Investing in real estate can be a good way to diversify your portfolio. And it can be particularly appealing to 20-somethings who are comfortable taking risks and who want to earn bigger returns. If you're in your 20s and you've toyed with the idea of becoming a landlord or putting money into a real estate investment trust, here are three key reasons to jump on the property bandwagon.
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1. Real Estate Can be a Hedge Against the Market
If you pay any attention at all to the stock market, you know that things aren't always stable. A great day of trading can be followed by a huge tailspin and it's that volatility that makes 20-somethings so leery of investing. In fact, millennials are so cautious when it comes to investing in stocks that they're keeping 70% of their portfolio in cash.
Real estate, on the other hand, offers an added layer of insulation against bumps in the market. The recent housing collapse aside, real estate tends to remain stable even when stocks tumble. If you're not sold on putting a big chunk of your savings into stocks, investing in property can be a more lucrative alternative to letting your money sit in your bank account.
2. It Doesn't Require a Huge Upfront Investment
Investing in private real estate deals is typically something that's reserved for the elite, but that's not the only way to add property to your portfolio. Twenty-somethings can begin investing in real estate (even if they don't have a lot of money) by purchasing an investment property or getting into real estate crowdfunding.
With real estate crowdfunding, it's possible to get started with as little as $100. The SEC recently finalized Title III of the JOBS Act, making it possible for anyone to invest through crowdfunding platforms, regardless of their net worth. That's a plus if you're in your 20s and you haven't built up a sizable amount of wealth yet.
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You could also buy a property and either fix and flip it or lease it out. Getting a loan in your 20s is easier than you might think and you don't necessarily need a huge down payment. With an FHA loan, for example, you only need to put down 3.5% of the purchase price. If you can qualify for a USDA or VA loan, you may not have to make a down payment at all.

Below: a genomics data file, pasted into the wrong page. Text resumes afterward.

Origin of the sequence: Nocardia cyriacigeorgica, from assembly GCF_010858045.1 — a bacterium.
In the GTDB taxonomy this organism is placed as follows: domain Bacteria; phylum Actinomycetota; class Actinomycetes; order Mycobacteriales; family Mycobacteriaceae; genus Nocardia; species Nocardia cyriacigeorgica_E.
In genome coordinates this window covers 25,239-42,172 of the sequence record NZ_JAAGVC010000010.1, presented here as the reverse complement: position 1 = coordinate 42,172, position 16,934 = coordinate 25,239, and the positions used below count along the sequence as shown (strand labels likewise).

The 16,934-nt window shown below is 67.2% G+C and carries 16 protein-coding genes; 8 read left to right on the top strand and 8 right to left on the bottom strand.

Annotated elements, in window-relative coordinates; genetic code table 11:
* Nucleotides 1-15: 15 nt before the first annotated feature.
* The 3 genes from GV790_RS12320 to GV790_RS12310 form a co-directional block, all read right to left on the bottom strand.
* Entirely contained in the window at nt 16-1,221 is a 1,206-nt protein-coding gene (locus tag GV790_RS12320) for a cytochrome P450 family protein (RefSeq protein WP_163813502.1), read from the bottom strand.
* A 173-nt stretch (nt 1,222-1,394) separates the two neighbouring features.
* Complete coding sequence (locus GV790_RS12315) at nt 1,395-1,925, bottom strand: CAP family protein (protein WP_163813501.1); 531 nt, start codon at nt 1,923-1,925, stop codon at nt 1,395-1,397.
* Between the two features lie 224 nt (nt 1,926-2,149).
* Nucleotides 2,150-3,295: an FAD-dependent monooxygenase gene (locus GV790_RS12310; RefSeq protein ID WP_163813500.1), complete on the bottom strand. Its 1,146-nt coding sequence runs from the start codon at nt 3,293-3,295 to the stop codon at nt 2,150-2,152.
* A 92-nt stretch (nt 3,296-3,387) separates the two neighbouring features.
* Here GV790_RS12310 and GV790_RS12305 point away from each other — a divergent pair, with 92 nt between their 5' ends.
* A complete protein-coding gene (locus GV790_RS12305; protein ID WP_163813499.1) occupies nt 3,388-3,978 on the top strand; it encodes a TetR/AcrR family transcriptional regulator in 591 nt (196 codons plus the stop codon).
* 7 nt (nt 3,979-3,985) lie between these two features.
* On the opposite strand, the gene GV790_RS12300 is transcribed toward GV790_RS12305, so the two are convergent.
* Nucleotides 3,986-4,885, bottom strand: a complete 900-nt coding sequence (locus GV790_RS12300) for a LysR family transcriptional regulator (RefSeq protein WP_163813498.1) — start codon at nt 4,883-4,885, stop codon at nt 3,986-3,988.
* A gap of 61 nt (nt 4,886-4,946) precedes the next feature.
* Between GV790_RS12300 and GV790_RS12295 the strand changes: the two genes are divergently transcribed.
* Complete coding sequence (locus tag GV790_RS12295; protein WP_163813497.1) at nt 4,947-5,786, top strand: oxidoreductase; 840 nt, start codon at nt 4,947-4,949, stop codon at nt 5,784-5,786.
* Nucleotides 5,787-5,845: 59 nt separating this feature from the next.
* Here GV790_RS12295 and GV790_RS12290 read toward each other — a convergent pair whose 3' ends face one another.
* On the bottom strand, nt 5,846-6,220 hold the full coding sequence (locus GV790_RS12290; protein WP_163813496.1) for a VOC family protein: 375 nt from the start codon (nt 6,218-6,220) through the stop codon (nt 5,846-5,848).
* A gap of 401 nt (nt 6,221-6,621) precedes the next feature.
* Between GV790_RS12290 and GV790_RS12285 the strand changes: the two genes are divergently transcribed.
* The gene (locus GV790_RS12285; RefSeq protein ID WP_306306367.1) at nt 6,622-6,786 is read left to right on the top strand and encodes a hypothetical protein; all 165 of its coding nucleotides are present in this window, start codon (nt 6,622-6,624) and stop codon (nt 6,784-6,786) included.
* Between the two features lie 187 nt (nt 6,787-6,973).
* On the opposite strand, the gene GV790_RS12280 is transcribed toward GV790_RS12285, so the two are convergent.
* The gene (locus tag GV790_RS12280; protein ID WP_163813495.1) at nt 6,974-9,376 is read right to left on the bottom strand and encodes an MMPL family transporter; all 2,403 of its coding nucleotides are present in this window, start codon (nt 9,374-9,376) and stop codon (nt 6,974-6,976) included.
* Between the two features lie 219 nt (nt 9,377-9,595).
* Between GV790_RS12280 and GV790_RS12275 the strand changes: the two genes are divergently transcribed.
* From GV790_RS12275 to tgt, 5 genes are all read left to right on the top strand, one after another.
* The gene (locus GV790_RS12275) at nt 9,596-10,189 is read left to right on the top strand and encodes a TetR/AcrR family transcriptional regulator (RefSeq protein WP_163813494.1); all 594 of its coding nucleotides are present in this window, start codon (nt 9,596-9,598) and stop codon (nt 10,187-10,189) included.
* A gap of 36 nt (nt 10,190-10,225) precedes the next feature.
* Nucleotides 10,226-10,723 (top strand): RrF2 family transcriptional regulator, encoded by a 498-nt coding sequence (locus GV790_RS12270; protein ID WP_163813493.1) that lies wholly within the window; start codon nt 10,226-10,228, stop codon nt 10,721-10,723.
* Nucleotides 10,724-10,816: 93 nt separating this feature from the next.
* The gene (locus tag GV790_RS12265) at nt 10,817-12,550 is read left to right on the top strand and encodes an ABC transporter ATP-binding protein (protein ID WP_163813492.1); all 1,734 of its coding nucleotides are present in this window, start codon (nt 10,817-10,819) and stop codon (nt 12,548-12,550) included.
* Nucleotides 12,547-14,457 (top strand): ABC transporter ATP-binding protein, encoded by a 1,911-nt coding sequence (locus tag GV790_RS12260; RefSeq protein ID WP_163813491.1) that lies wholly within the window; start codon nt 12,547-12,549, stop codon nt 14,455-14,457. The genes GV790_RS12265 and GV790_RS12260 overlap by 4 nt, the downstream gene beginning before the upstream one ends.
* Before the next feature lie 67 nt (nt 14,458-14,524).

Now, there is one small catch to be aware of. These kinds of loans generally require the property you're buying to be owner-occupied. If you're thinking of going the low- or no-down payment route, keep in mind that you'll have to live in the property before you can rent it out.
3. You Can Bump up Your Cash Flow
Perhaps the best reason why 20-somethings should invest in real estate is the immediate impact it can have on their bottom line. If you buy a home and then rent it out, for example, you've got a steady supply of income each month beyond your regular salary. If you decide to become a house flipper instead, you'll have access to more money once the home sells.
Either way, that's money you can use to pay down your student loans, save for retirement or put towards the purchase of your next investment property. That extra income can be a welcome addition if you're just starting your career and you're not making big bucks at your day job.
Find out now: How much do I need to save for retirement?
Real Estate Isn't Risk-Free
Like any other investment, real estate comes with certain risks. For example, your tenant may flake on you halfway through their lease or your flipped property may sell for less than what you anticipated. Doing your research on the market and the property itself beforehand can keep your real estate investment from being a flop.